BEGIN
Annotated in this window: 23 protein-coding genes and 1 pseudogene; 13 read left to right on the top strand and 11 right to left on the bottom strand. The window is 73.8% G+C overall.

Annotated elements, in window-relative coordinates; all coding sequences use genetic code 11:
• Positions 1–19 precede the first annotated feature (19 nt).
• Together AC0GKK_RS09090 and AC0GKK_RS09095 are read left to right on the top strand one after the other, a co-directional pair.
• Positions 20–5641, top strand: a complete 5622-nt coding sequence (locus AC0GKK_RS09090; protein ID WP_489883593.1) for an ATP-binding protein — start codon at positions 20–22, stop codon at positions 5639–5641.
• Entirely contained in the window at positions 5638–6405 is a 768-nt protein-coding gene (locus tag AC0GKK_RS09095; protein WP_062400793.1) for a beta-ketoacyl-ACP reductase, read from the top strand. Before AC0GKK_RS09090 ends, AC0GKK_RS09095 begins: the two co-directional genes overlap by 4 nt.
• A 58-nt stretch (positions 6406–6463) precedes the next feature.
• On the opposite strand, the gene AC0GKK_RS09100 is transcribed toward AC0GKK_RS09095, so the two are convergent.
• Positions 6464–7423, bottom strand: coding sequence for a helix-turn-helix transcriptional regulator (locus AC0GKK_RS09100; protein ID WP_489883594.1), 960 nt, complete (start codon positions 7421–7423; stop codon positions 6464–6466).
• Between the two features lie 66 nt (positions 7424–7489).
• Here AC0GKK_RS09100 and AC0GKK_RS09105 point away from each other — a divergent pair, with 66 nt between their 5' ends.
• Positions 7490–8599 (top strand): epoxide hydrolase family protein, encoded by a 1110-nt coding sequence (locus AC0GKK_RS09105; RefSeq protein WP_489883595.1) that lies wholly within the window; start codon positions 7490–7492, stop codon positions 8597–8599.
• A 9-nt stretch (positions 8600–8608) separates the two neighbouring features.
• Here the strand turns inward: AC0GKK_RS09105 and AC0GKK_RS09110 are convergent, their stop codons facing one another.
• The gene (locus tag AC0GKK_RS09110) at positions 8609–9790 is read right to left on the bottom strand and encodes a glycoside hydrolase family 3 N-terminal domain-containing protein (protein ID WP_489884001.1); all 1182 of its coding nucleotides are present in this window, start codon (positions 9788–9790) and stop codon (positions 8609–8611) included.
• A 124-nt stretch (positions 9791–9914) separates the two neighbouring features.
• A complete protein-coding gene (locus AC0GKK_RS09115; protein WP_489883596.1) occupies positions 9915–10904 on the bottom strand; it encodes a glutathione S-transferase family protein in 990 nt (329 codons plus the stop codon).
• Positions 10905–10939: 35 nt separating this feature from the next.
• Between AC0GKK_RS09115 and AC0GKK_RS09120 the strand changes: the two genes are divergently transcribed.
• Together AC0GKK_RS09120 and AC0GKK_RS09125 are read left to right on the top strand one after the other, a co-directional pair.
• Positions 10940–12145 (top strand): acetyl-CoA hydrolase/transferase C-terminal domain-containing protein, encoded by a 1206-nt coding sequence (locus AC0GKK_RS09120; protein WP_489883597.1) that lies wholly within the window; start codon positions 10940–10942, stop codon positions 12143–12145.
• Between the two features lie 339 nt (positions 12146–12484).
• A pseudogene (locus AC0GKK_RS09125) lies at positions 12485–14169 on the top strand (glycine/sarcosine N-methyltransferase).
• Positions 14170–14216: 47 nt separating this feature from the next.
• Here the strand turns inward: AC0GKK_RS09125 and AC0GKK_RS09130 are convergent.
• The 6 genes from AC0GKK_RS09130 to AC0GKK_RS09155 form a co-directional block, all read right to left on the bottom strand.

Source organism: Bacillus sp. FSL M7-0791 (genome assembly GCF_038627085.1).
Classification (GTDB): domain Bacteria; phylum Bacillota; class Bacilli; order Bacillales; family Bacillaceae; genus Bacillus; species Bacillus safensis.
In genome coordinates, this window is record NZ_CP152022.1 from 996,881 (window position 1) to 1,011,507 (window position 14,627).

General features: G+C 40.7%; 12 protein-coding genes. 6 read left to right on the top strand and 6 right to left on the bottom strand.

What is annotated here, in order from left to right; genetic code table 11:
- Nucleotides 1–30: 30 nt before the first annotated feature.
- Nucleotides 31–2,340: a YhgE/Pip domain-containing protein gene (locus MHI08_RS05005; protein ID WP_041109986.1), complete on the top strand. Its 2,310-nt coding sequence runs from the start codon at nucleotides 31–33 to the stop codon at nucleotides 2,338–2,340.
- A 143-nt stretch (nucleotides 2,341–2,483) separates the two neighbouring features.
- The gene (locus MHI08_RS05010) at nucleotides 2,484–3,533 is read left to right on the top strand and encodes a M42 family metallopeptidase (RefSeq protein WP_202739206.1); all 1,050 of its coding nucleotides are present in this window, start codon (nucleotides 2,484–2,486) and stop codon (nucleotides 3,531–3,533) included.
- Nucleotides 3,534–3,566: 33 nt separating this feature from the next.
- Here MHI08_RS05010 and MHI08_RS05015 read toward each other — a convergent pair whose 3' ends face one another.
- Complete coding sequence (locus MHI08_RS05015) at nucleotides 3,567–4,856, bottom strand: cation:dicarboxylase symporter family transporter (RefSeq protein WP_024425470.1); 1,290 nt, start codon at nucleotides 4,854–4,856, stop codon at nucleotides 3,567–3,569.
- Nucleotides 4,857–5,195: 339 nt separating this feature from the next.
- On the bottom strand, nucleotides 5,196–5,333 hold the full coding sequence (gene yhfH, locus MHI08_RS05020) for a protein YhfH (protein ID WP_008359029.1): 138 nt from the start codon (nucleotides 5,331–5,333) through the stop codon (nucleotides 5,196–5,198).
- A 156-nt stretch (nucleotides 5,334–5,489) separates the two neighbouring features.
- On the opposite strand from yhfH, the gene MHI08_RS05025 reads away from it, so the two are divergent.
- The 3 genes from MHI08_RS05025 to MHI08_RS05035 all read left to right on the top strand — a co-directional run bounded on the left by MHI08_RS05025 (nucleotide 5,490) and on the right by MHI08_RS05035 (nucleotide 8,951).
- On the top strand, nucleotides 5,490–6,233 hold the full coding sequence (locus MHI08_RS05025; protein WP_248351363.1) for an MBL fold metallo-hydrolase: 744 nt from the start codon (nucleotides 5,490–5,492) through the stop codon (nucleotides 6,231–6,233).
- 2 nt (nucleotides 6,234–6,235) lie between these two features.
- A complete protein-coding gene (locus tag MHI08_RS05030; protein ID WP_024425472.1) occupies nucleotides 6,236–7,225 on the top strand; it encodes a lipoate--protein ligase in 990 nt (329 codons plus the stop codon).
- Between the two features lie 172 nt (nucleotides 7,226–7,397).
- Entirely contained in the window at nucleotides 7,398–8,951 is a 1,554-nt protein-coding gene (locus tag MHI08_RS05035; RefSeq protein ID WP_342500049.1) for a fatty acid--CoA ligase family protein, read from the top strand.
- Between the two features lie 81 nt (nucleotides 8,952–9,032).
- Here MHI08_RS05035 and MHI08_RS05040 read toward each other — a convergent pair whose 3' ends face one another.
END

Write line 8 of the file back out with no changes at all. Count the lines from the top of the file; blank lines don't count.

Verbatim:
• On the opposite strand, the gene AC0GKK_RS09100 is transcribed toward AC0GKK_RS09095, so the two are convergent.